Kennedy Center Workshop: “Exploring Symbols of Culture Through Writing and Movement: A Look at West African Textile Art”
This workshop is designed for teachers of grades 3-6, but can be adapted to include other K-8. In this workshop, explore West African culture through its textile art, the widely known Kente Cloth and the lesser known stamped art called Adinkra. The Adinkra symbols of the Ashanti people in Ghana represent attributes for which they strive: strength, wisdom, learning from mistakes, hope, truth, etc. In this workshop, explore ways to examine the symbols for these personal attributes that are critical to successful living. Learn to guide students’ exploration of each symbol through creative movement and writing. Movement explorations are guided by an understanding of lines, levels, shapes, and pathways; Writing explorations involve use of synonyms, verbs, and modifiers for each symbol. The experience concludes when students combine their movement and writing into a culminating performance.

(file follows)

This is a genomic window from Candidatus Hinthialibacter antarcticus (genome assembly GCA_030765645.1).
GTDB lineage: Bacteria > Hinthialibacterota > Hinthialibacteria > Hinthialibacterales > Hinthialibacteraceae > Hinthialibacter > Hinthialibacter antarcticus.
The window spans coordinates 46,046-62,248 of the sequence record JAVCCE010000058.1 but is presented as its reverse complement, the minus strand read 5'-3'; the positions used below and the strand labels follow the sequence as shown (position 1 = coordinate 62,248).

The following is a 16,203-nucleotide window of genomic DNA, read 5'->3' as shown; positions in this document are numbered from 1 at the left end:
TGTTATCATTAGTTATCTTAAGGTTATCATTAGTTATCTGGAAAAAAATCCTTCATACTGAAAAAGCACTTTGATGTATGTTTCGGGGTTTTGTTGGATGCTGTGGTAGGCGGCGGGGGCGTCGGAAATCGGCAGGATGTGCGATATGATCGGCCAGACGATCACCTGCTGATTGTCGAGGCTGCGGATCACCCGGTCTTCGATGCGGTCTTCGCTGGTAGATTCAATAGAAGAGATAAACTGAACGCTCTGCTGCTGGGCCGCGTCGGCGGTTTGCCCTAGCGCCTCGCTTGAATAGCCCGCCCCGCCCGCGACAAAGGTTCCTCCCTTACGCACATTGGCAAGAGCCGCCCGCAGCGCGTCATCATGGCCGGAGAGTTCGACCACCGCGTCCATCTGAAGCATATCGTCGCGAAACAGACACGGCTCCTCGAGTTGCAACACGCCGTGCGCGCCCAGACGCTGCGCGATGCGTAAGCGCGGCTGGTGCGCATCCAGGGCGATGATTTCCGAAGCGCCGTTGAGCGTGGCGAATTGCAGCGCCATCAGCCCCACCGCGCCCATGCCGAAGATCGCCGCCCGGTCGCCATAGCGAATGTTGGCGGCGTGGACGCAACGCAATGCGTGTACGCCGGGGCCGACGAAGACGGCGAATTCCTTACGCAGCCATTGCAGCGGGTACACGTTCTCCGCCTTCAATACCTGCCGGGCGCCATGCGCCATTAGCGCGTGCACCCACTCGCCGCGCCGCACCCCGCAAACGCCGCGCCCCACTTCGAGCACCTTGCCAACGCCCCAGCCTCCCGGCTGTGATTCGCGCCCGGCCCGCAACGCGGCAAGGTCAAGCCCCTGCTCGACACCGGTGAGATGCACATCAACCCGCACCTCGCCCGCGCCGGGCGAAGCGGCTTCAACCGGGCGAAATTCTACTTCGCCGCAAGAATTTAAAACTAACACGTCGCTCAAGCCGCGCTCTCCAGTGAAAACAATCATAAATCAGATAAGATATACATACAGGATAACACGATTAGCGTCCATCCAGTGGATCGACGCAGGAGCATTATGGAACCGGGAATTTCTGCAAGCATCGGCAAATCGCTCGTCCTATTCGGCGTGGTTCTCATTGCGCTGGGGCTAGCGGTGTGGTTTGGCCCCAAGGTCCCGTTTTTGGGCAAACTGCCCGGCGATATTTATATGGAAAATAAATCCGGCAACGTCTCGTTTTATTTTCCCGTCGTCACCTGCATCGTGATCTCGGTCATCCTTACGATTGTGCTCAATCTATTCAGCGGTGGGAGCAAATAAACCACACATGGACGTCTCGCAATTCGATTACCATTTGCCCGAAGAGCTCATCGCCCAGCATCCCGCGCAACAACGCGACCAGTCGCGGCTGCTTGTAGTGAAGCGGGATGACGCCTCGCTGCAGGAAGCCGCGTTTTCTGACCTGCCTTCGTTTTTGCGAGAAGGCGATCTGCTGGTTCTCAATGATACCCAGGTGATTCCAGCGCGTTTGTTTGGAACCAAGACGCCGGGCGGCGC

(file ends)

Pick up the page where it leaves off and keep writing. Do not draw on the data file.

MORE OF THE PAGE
Kennedy Center Workshop: "Kinesthetic Learning: Linking Language and Dance"
For Teachers of Grades 2–4
Imagine your students expressing concrete nouns as body shapes, using adjectives to modify their bodies, and adding a prepositional phrase to express a spatial relationship. In this workshop, help students discover the amazing parallels between dance and descriptive writing. Progress from writing simple poems inspired by dance to creating descriptive dance/spoken word improvisations that serve as a springboard for helping students communicate orally, kinesthetically, and through writing.